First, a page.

A collaboration between a local tech company and the San Francisco Bicycle Coalition may be seen as a positive step for some who have gone on the attack against commuter tech shuttles.
For biotech giant Genentech, courses offered by The City's bike coalition on professional driver education seemed like an excellent opportunity for Genentech's quarterly safety training, spokeswoman Lisa Slater said.
The company provides shuttles to help employees commute to its South San Francisco campus.
The company recently paid for bike coalition Program and Design Manager Eric Tuvel to attend its safety meeting, where 62 of 75 drivers with its shuttle operator, Compass Transportation, were taught about safety maneuvers such as how to make a right turn across a bike lane. Drivers were also informed on how to safely drop off and pick up passengers on streets with bike lanes and how bicycle infrastructure and merging lanes work.
Those who were not in attendance are required to make up the training.
“We would certainly do this or a refresher course again,” said Slater, adding it demonstrates Genentech's ongoing support for The City's Vision Zero policy to eliminate pedestrian and bicyclist fatalities by 2024.
Compass Transportation Account Manager Ken Ackermann noted Genentech has more than 800 active members in its bicycle club and called it a “win-win situation for all.”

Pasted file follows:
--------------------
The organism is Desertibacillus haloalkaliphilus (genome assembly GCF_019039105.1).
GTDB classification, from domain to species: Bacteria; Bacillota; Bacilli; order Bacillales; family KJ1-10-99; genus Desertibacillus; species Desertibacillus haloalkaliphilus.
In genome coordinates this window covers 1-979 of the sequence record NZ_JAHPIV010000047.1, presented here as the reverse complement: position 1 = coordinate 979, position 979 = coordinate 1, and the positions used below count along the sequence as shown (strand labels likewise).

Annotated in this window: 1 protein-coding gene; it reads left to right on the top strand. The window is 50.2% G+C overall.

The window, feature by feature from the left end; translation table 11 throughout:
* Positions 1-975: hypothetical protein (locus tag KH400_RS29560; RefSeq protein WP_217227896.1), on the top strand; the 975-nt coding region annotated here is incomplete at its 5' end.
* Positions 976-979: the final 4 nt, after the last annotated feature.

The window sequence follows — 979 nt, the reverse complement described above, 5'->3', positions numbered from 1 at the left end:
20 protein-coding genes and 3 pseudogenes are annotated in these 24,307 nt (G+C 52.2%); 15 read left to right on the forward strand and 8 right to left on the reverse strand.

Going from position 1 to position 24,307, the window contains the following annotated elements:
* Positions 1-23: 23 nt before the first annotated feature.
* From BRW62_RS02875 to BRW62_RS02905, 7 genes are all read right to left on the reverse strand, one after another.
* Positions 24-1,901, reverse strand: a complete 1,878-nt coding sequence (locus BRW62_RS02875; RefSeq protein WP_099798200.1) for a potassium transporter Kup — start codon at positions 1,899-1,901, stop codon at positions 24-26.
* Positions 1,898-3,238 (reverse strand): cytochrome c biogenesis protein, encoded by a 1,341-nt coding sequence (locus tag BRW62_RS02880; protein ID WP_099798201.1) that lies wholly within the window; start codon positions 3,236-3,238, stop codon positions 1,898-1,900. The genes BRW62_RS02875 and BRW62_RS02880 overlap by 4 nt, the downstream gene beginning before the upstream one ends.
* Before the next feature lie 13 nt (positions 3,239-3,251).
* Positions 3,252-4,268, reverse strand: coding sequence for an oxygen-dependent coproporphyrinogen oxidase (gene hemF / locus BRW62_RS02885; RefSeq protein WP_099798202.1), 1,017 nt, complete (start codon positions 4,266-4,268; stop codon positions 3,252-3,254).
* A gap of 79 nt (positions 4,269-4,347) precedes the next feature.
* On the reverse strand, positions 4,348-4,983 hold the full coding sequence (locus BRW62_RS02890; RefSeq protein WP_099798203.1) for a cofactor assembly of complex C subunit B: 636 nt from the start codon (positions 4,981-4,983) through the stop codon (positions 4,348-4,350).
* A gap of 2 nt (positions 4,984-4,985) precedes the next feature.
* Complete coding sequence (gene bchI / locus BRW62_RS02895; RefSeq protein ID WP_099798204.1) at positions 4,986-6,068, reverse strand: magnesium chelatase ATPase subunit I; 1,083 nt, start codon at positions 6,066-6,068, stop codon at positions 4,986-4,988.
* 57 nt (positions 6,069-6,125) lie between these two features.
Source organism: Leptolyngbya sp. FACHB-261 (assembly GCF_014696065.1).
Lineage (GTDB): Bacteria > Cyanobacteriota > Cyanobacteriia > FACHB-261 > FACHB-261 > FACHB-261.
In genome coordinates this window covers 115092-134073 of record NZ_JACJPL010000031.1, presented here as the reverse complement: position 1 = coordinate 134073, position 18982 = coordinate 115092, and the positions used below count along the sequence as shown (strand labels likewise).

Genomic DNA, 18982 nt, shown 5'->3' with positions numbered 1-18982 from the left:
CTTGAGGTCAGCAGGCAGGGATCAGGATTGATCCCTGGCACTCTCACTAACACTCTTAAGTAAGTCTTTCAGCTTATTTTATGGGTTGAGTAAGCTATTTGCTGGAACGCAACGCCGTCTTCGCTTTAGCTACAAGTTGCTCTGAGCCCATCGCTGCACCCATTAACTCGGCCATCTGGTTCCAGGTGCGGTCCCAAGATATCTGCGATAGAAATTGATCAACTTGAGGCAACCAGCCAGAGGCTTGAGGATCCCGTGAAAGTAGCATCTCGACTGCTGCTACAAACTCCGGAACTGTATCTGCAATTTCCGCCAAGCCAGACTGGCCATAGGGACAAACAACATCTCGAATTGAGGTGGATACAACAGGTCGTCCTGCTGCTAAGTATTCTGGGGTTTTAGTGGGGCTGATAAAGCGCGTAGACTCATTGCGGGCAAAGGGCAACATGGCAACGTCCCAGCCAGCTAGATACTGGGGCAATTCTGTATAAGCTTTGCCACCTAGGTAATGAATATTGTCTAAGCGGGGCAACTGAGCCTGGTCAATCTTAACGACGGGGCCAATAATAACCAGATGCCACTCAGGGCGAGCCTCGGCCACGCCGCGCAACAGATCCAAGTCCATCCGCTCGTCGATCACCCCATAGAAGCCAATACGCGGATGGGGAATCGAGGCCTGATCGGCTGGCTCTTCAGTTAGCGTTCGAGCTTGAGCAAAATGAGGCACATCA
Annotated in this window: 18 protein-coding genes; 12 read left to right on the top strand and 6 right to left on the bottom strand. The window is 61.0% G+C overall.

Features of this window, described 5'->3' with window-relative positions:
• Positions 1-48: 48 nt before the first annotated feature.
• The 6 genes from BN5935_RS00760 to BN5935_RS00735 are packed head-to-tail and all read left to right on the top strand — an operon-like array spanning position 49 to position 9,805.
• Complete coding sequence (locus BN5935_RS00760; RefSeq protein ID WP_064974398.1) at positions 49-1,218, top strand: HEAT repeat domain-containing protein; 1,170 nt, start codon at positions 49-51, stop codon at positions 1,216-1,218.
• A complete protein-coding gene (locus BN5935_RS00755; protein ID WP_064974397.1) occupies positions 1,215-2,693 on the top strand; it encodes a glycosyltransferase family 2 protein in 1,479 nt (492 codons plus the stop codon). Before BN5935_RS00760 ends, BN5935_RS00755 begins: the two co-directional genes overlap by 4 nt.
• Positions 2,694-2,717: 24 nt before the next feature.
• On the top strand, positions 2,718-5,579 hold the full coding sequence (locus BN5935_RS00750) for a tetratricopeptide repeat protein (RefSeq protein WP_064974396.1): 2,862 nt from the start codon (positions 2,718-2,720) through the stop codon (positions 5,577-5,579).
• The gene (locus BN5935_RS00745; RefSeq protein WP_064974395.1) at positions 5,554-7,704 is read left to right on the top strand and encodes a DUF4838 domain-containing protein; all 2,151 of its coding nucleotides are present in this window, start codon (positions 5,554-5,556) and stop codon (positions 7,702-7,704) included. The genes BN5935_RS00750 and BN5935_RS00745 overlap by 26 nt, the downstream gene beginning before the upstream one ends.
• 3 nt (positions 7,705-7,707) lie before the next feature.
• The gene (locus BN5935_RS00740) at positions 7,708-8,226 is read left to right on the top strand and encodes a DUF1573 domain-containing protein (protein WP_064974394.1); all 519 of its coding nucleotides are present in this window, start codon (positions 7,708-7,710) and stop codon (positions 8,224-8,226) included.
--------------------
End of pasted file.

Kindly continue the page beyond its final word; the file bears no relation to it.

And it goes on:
The bike coalition launched its professional driver education program in 2012 with a series of classes educating new and veteran taxi drivers. Last year, the coalition partnered on a video teaching Muni operators how to best navigate the streets shared with bicyclists.
Of the four bicyclists killed in traffic accidents in The City last year, all were hit by operators of large vehicles. Given how most tech shuttles run during commute hours, when the bike lanes are most full, the training makes sense, said bike coalition spokeswoman Kristin Smith.
“We're in conversations and hope that companies will follow Genentech's lead,” she said. “And have more caution on how they use the streets with bikes.”